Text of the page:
Responding to the accident were the Cook County Sheriff’s Office, Minnesota State Patrol, Cook County Ambulance, Grand Marais First Responders, and the Grand Marais Volunteer Fire Department.
The Cook County Sheriff’s Office with assistance from the Minnesota State Patrol is investigating the accident.
A two-hour land-based navigation class designed to teach the basics of small craft, canoe and kayak map and compass navigation relevant to traveling on Lake Superior or in the Boundary Water Canoe Area Wilderness (BWCA) will be offered from 6 to 8 p.m. June 20 at the Community Center Log Cabin.
During the class, students will learn about the parts of a compass, how to find north, what deviation is and how to avoid it, variation and declination, taking a bearing, plotting a course, how to read charts and maps, piloting to find your way, ranges, fixes, triangulating and more.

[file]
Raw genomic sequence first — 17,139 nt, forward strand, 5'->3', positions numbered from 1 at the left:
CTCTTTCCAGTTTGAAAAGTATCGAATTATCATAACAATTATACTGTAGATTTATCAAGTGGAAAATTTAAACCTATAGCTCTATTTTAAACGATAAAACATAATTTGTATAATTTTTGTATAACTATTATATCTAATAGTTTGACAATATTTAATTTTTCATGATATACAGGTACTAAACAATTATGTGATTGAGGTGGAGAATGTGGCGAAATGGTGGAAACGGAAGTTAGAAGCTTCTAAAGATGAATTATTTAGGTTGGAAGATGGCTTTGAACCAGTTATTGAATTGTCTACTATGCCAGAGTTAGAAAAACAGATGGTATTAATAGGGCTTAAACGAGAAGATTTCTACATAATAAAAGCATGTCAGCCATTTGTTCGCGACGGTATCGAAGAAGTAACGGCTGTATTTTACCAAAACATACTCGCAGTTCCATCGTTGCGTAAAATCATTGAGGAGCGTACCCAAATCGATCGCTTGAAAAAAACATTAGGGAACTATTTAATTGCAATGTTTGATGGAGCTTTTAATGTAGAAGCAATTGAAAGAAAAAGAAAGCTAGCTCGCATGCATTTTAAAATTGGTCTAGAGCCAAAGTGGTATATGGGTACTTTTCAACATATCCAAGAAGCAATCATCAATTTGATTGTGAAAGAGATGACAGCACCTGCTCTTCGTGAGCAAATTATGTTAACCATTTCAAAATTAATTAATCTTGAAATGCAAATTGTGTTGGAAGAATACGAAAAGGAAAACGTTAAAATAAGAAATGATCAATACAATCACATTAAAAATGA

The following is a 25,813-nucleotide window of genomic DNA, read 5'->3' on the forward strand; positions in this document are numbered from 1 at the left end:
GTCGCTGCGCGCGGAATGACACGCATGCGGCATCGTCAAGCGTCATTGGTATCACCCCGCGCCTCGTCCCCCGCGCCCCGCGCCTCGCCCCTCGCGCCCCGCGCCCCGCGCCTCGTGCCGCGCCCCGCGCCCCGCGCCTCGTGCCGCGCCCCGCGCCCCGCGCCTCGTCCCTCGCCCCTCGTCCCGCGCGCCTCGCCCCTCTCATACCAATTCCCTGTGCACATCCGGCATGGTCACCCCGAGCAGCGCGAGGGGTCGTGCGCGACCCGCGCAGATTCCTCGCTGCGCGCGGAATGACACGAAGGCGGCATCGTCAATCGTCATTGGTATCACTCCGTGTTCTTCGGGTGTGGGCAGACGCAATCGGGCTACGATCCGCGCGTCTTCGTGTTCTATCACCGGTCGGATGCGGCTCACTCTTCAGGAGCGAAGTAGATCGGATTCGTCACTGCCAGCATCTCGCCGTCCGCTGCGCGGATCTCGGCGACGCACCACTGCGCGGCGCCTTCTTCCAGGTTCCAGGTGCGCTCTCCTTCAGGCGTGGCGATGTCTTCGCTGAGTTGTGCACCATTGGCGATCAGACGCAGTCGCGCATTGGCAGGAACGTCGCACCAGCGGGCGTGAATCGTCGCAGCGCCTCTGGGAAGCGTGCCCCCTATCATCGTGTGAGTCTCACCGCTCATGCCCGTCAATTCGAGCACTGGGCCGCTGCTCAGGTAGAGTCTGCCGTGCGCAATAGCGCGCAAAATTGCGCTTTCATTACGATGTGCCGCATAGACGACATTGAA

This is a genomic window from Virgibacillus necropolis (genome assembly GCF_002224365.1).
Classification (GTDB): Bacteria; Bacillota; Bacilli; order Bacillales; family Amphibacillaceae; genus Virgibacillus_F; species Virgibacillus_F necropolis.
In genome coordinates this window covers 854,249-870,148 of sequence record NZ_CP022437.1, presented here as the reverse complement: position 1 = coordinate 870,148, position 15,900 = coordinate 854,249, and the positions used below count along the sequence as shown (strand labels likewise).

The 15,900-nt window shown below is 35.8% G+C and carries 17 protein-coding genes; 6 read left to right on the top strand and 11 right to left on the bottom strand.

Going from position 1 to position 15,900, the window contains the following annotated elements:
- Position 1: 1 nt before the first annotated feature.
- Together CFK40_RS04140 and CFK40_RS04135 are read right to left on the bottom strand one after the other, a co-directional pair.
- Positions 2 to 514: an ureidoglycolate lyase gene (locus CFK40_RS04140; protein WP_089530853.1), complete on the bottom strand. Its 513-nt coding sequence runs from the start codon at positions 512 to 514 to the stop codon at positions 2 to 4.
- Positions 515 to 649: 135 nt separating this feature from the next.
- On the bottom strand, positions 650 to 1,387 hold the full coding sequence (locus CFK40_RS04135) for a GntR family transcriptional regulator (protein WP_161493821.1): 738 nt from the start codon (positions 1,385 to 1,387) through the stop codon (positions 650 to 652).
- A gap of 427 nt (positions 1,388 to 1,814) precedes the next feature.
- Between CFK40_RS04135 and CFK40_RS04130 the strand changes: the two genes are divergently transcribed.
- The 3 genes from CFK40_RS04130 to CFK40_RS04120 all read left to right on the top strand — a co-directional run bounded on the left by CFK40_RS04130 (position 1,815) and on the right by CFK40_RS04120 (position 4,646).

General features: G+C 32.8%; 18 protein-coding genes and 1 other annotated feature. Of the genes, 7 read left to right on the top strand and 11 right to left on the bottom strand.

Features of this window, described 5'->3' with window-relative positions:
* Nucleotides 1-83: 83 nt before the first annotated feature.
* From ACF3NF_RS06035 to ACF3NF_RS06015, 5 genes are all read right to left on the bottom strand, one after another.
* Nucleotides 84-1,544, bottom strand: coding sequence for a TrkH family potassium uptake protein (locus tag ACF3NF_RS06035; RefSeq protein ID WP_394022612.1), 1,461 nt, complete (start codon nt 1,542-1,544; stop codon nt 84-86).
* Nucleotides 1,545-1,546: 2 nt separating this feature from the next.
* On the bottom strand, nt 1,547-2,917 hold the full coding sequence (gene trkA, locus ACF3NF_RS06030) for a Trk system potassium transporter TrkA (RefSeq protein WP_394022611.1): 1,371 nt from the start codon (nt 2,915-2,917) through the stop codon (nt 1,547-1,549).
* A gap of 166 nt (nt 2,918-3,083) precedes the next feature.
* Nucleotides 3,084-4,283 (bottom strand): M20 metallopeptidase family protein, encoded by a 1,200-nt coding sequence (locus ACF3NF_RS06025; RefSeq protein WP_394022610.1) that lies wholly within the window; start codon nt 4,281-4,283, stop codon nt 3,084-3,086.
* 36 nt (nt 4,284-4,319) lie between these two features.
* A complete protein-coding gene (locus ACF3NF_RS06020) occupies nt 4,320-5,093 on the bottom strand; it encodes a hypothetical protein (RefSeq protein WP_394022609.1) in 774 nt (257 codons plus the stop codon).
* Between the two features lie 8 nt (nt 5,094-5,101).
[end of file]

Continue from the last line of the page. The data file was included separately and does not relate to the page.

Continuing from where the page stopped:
Participants will need to bring a simple baseplate compass which may be purchased at Lake Superior Trading Post. Bryan Hansel will lead the lesson.
To register, call Community Education at (218) 387-2000.
06-15-13 Individual computer training will be offered at the Cook County Senior Center on Mondays, June 17 and 24, 11 a.m. – 3 p.m. at the Senior Center. Appointments of 30 to 60 minutes are available. Reservations are required.
Instructors will be students from Cook County Middle School and the Incredible Exchange program. There are high-speed Internet and computers for you to use at the Senior Center. Or if you prefer, you are welcome to bring your own laptop or tablet computer. The cost if free, however, donations will be accepted.
Pre-registration is required. To register for a session, please stop in, Monday – Friday, 8 a.m. – 4 p.m. or call the Senior Center at (218) 387-2660.